|Publication number||US4882395 A|
|Application number||US 07/260,113|
|Publication date||Nov 21, 1989|
|Filing date||Oct 20, 1988|
|Priority date||Jul 4, 1988|
|Also published as||CA1300171C, EP0350226A2, EP0350226A3|
|Publication number||07260113, 260113, US 4882395 A, US 4882395A, US-A-4882395, US4882395 A, US4882395A|
|Original Assignee||Her Majesty The Queen In Right Of Canada, As Represented By Minister Of National Defence Of Her Majesty's Canadian Government|
|Export Citation||BiBTeX, EndNote, RefMan|
|Patent Citations (3), Referenced by (6), Classifications (10), Legal Events (5)|
|External Links: USPTO, USPTO Assignment, Espacenet|
This invention relates to hydroxy-terminated aliphatic polyethers having alkyl azide substituents and in particular to such polyethers of a branched chain structure.
Hydroxy-terminated aliphatic polyethers having alkyl azide substituents are useful as energetic binders and plasticizers in solid propellants and composite explosives. One such polyether is glycidyl azide polymer (GAP). This polymeric azide is used as an energetic binder (at MW 2,000-10,000) and as a plasticizer (at MW of about 500) in composite explosives and solid rocket propellant systems to impart additional energy to the formulations, increase the performance and enhance the stability and the mechanical properties of the system.
Linear hydroxy-terminated aliphatic polyethers having alkyl azide substituents, e.g. GAP, and a process for making same are described in U.S. Pat. No. 4,268,450 of May 19, 1981, in the name of M. B. Frankel et al. According to the Frankel et al process, in a first reaction step, the starting material, epichlorohydrin (ECH) is polymerized to polyepichlorohydrin (PECH) using a catalyst, boron trifluoride (BF3) in the presence of a dichloro compound such as carbon dichloride. In a second step, PECH is azidized using a molar excess of the order of 2:1 sodium azide (NaN3) in the presence of a polar organic solvent dimethyl formamide (DMF) for three days at 100° C. It is emphasized that a molar excess, of about 2:1, of sodium azide is typically employed. Since sodium azide is of a poisonous nature, the use of large amounts is a distinct disadvantage. A final purification step using methylene chloride and drying over magnesium sulfate is also described. This multi step process is costly and takes from four to seven days to complete.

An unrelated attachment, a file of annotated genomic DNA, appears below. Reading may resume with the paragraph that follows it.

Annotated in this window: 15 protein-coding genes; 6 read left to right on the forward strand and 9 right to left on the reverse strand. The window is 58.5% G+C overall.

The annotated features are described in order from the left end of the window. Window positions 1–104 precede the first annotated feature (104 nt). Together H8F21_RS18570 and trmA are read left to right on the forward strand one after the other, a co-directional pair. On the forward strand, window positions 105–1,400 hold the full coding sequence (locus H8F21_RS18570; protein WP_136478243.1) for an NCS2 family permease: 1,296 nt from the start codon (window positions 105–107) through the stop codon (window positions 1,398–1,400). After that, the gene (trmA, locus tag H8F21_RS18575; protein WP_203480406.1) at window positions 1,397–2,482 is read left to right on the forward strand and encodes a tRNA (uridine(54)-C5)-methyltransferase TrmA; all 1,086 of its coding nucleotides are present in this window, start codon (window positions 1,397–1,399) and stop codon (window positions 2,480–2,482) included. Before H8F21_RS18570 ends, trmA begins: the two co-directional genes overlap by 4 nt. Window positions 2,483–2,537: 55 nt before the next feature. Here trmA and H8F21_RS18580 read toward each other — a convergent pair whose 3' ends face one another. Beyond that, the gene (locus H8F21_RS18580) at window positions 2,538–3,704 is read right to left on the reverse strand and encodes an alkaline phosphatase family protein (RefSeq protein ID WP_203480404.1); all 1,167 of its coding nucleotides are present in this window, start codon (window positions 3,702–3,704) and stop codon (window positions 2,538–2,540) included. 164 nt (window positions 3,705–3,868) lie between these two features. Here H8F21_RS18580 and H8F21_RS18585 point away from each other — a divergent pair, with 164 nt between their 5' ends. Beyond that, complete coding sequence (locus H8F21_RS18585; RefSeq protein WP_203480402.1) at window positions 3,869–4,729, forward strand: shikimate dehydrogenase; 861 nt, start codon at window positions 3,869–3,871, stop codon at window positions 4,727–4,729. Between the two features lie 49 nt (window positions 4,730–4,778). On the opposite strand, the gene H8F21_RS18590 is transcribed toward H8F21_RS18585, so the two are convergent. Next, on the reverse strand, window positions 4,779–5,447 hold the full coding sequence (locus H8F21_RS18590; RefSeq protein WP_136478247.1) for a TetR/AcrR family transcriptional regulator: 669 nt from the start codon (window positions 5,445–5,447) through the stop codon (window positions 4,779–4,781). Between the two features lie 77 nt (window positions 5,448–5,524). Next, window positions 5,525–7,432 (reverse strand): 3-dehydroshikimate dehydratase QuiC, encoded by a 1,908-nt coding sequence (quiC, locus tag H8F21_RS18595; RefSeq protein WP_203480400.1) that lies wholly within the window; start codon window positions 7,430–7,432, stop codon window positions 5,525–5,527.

It is emphasized that Frankel et al's product is a linear polymer. This is apparent from the functionality of the polymer as determined from the defined structural formula, i.e. including two OH groups, one at each end, and confirmed by the single example wherein the functionality is given as two. In fact, according to Frankel's process only linear polymers may be obtained.